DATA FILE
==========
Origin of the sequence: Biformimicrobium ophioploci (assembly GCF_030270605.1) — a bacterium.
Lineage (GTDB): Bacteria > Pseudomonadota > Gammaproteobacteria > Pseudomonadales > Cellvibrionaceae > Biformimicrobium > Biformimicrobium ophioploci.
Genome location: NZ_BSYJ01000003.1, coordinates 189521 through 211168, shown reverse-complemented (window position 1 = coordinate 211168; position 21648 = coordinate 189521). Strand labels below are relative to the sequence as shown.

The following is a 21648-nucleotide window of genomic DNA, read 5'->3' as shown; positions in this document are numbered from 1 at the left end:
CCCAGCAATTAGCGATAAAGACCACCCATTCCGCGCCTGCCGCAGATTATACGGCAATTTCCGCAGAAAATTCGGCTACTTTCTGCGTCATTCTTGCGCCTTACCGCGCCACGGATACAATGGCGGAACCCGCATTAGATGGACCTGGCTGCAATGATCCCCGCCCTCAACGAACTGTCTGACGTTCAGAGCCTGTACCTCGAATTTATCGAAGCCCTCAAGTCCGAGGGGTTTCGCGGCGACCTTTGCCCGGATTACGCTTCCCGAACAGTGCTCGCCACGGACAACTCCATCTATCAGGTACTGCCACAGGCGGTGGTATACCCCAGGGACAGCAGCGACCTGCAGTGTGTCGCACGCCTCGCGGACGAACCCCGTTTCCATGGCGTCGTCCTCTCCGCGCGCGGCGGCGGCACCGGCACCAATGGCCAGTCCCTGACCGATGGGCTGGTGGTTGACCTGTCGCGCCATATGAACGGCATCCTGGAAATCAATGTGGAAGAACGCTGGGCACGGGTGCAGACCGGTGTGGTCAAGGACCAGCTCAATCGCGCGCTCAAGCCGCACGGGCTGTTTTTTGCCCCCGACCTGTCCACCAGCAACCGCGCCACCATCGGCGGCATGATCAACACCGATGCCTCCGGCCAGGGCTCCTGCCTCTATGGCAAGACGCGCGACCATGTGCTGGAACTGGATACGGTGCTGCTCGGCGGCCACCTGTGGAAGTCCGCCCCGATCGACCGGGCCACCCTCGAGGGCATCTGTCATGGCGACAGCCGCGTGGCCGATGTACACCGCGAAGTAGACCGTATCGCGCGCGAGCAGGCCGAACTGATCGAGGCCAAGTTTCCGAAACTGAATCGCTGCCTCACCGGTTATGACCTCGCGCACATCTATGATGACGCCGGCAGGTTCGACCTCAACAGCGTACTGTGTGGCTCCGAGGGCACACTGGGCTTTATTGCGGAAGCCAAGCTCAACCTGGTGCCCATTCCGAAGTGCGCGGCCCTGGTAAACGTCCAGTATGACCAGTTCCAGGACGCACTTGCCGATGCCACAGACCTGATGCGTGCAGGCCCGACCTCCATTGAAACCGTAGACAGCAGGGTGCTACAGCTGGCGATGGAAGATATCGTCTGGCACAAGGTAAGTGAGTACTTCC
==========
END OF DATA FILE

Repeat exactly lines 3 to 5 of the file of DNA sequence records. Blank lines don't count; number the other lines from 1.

Genome location: NZ_BSYJ01000003.1, coordinates 189521 through 211168, shown reverse-complemented (window position 1 = coordinate 211168; position 21648 = coordinate 189521). Strand labels below are relative to the sequence as shown.

The following is a 21648-nucleotide window of genomic DNA, read 5'->3' as shown; positions in this document are numbered from 1 at the left end:
CCCAGCAATTAGCGATAAAGACCACCCATTCCGCGCCTGCCGCAGATTATACGGCAATTTCCGCAGAAAATTCGGCTACTTTCTGCGTCATTCTTGCGCCTTACCGCGCCACGGATACAATGGCGGAACCCGCATTAGATGGACCTGGCTGCAATGATCCCCGCCCTCAACGAACTGTCTGACGTTCAGAGCCTGTACCTCGAATTTATCGAAGCCCTCAAGTCCGAGGGGTTTCGCGGCGACCTTTGCCCGGATTACGCTTCCCGAACAGTGCTCGCCACGGACAACTCCATCTATCAGGTACTGCCACAGGCGGTGGTATACCCCAGGGACAGCAGCGACCTGCAGTGTGTCGCACGCCTCGCGGACGAACCCCGTTTCCATGGCGTCGTCCTCTCCGCGCGCGGCGGCGGCACCGGCACCAATGGCCAGTCCCTGACCGATGGGCTGGTGGTTGACCTGTCGCGCCATATGAACGGCATCCTGGAAATCAATGTGGAAGAACGCTGGGCACGGGTGCAGACCGGTGTGGTCAAGGACCAGCTCAATCGCGCGCTCAAGCCGCACGGGCTGTTTTTTGCCCCCGACCTGTCCACCAGCAACCGCGCCACCATCGGCGGCATGATCAACACCGATGCCTCCGGCCAGGGCTCCTGCCTCTATGGCAAGACGCGCGACCATGTGCTGGAACTGGATACGGTGCTGCTCGGCGGCCACCTGTGGAAGTCCGCCCCGATCGACCGGGCCACCCTCGAGGGCATCTGTCATGGCGACAGCCGCGTGGCCGATGTACACCGCGAAGTAGACCGTATCGCGCGCGAGCAGGCCGAACTGATCGAGGCCAAGTTTCCGAAACTGAATCGCTGCCTCACCGGTTATGACCTCGCGCACATCTATGATGACGCCGGCAGGTTCGACCTCAACAGCGTACTGTGTGGCTCCGAGGGCACACTGGGCTTTATTGCGGAAGCCAAGCTCAACCTGGTGCCCATTCCGAAGTGCGCGGCCCTGGTAAACGTCCAGTATGACCAGTTCCAGGACGCACTTGCCGATGCCACAGACCTGATGCGTGCAGGCCCGACCTCCATTGAAACCGTAGACAGCAGGGTGCTACAGCTGGCGATGGAAGATATCGTCTGGCACAAGGTAAGTGAGTACTTCC